The personal animosity between Lt. Gen. Robert Bullard, commander of the American Second Army, and Ballou was another problem. Bullard was not only a staunch racist, but he also had a rivalry going with Ballou. In order to make Ballou and the Black soldiers appear completely incompetent, Bullard spread misinformation about the successes and failures of the 92d.
Even Col. Allen J. Greer, Ballou's chief of staff, was in on the plan to sabotage the reputation of his Black unit and helped put a negative twist on stories from the front lines. Regardless of how well the 92d Division actually did on the battlefield, it was virtually impossible to overcome the slander from prejudiced officers.
After some initial successes in Lorraine in mid-August, on Sept. 20, 1918, the 92d was ordered to proceed to the Argonne Forest in preparation for the Meuse-Argonne offensive. The division reached the front lines just before the first assault. The 368th Infantry Regiment immediately received orders to fill a gap between the American 77th Division and the French 37th Division. However, due to its lack of training with the French, shortages of equipment and unfamiliarity with the terrain, the regiment did not successfully complete this important assignment. The failure to accomplish this crucial mission blemished the 92d's combat record, and it was often used by military authorities for more than 30 years to prove the inadequacy of Black soldiers in combat.
After the disaster in the Argonne, the entire division was sent to a relatively quiet area of the front in the Marbache sector. Its primary mission was nevertheless a dangerous one: harass the enemy with frequent patrols. The danger of the assignment was reflected in the 462 casualties sustained in just the first month of patrolling. Although American commanders were dissatisfied with the unit's performance, the French obviously had a different opinion; they decorated members of the 365th Infantry and 350th Machine Gun Battalion for their aggressiveness and bravery.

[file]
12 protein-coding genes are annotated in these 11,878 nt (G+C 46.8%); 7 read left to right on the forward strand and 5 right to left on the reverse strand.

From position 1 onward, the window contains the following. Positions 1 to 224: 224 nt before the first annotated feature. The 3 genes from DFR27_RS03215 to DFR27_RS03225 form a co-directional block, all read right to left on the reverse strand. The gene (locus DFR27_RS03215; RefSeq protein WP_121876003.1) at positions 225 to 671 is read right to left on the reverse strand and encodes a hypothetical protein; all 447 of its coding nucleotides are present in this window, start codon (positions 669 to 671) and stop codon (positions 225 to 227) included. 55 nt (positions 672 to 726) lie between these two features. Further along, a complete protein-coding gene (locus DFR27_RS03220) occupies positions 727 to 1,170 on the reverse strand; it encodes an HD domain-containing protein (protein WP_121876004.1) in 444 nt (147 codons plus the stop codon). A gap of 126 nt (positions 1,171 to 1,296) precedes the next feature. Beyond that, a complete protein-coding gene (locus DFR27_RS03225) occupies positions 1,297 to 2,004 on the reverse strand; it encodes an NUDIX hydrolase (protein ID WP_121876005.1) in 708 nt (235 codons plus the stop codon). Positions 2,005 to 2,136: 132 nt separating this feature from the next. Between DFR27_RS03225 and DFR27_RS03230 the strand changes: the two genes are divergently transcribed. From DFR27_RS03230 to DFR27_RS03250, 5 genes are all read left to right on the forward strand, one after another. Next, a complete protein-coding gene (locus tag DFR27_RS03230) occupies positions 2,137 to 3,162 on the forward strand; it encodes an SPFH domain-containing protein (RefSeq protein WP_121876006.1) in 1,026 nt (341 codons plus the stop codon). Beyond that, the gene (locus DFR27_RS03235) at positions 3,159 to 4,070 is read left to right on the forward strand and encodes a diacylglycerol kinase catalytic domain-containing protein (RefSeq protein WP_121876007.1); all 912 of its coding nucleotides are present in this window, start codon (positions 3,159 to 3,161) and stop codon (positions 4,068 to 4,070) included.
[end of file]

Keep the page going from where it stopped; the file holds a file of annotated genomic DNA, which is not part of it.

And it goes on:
By late 1918, the German Army was in full retreat, and the Allied commander in chief, Field Marshal Ferdinand Foch, wanted to apply heavy pressure for a decisive breakthrough and defeat. The 92d was ordered to take the heights east of Champney, France, on Nov. 10, 1918. Although only lasting one day, the attack was fierce and bloody, costing the division more than 500 casualties.
As the 92d Division struggled to clear its reputation, the 93d Division had a much more successful experience. Commanded by Brig. Gen. Roy Hoffman, the 93d Division was also organized in December 1917. Unlike other American infantry divisions, the 93d was limited to four infantry regiments, three of which were comprised of National Guard units from New York, Illinois, Ohio, Maryland, Connecticut, Massachusetts, the District of Columbia and Tennessee. Being made up of mostly draftees and National Guardsmen, the 93d lacked any sort of consistency in its experience or composition. The unit also lacked its full number of combat units and support elements, and as a result never attained full divisional strength. Seeming to have odds stacked against it, the 93d fared remarkably well when faced with battle.